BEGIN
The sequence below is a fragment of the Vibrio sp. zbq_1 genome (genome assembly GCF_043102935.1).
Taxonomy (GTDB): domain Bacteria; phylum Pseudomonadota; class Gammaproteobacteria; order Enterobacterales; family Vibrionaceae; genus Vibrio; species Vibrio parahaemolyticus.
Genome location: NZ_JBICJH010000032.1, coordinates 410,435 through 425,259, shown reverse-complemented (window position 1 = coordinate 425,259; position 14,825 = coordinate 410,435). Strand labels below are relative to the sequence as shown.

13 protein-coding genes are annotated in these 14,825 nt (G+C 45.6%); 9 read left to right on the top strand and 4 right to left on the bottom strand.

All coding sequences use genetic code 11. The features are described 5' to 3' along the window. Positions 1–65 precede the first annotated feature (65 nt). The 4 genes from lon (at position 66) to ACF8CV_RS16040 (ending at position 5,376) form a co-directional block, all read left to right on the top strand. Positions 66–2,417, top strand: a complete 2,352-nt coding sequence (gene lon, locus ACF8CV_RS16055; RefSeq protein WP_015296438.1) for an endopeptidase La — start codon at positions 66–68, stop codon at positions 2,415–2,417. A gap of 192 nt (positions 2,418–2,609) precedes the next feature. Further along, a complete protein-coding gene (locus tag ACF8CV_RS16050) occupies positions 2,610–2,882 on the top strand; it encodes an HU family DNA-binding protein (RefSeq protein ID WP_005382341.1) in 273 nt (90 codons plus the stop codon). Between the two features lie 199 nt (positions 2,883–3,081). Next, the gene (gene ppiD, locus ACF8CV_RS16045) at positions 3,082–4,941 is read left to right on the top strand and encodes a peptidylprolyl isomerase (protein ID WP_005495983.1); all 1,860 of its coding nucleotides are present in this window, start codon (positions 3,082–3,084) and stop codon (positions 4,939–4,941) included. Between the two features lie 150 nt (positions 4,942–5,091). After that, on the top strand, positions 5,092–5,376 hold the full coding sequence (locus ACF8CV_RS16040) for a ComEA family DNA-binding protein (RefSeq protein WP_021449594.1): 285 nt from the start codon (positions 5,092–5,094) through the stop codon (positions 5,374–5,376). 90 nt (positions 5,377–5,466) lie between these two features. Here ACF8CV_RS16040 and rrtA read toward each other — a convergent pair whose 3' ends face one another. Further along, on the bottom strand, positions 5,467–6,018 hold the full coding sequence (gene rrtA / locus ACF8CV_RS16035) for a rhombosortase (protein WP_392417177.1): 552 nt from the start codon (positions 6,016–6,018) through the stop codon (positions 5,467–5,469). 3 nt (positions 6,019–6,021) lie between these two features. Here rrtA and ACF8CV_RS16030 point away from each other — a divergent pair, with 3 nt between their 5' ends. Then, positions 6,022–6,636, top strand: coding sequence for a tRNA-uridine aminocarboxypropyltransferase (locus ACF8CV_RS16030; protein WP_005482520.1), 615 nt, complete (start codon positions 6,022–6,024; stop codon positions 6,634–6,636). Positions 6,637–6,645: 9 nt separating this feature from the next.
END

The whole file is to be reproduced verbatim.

The sequence below is a fragment of the Vibrio sp. zbq_1 genome (genome assembly GCF_043102935.1).
Taxonomy (GTDB): domain Bacteria; phylum Pseudomonadota; class Gammaproteobacteria; order Enterobacterales; family Vibrionaceae; genus Vibrio; species Vibrio parahaemolyticus.
Genome location: NZ_JBICJH010000032.1, coordinates 410,435 through 425,259, shown reverse-complemented (window position 1 = coordinate 425,259; position 14,825 = coordinate 410,435). Strand labels below are relative to the sequence as shown.

13 protein-coding genes are annotated in these 14,825 nt (G+C 45.6%); 9 read left to right on the top strand and 4 right to left on the bottom strand.

All coding sequences use genetic code 11. The features are described 5' to 3' along the window. Positions 1–65 precede the first annotated feature (65 nt). The 4 genes from lon (at position 66) to ACF8CV_RS16040 (ending at position 5,376) form a co-directional block, all read left to right on the top strand. Positions 66–2,417, top strand: a complete 2,352-nt coding sequence (gene lon, locus ACF8CV_RS16055; RefSeq protein WP_015296438.1) for an endopeptidase La — start codon at positions 66–68, stop codon at positions 2,415–2,417. A gap of 192 nt (positions 2,418–2,609) precedes the next feature. Further along, a complete protein-coding gene (locus tag ACF8CV_RS16050) occupies positions 2,610–2,882 on the top strand; it encodes an HU family DNA-binding protein (RefSeq protein ID WP_005382341.1) in 273 nt (90 codons plus the stop codon). Between the two features lie 199 nt (positions 2,883–3,081). Next, the gene (gene ppiD, locus ACF8CV_RS16045) at positions 3,082–4,941 is read left to right on the top strand and encodes a peptidylprolyl isomerase (protein ID WP_005495983.1); all 1,860 of its coding nucleotides are present in this window, start codon (positions 3,082–3,084) and stop codon (positions 4,939–4,941) included. Between the two features lie 150 nt (positions 4,942–5,091). After that, on the top strand, positions 5,092–5,376 hold the full coding sequence (locus ACF8CV_RS16040) for a ComEA family DNA-binding protein (RefSeq protein WP_021449594.1): 285 nt from the start codon (positions 5,092–5,094) through the stop codon (positions 5,374–5,376). 90 nt (positions 5,377–5,466) lie between these two features. Here ACF8CV_RS16040 and rrtA read toward each other — a convergent pair whose 3' ends face one another. Further along, on the bottom strand, positions 5,467–6,018 hold the full coding sequence (gene rrtA / locus ACF8CV_RS16035) for a rhombosortase (protein WP_392417177.1): 552 nt from the start codon (positions 6,016–6,018) through the stop codon (positions 5,467–5,469). 3 nt (positions 6,019–6,021) lie between these two features. Here rrtA and ACF8CV_RS16030 point away from each other — a divergent pair, with 3 nt between their 5' ends. Then, positions 6,022–6,636, top strand: coding sequence for a tRNA-uridine aminocarboxypropyltransferase (locus ACF8CV_RS16030; protein WP_005482520.1), 615 nt, complete (start codon positions 6,022–6,024; stop codon positions 6,634–6,636). Positions 6,637–6,645: 9 nt separating this feature from the next.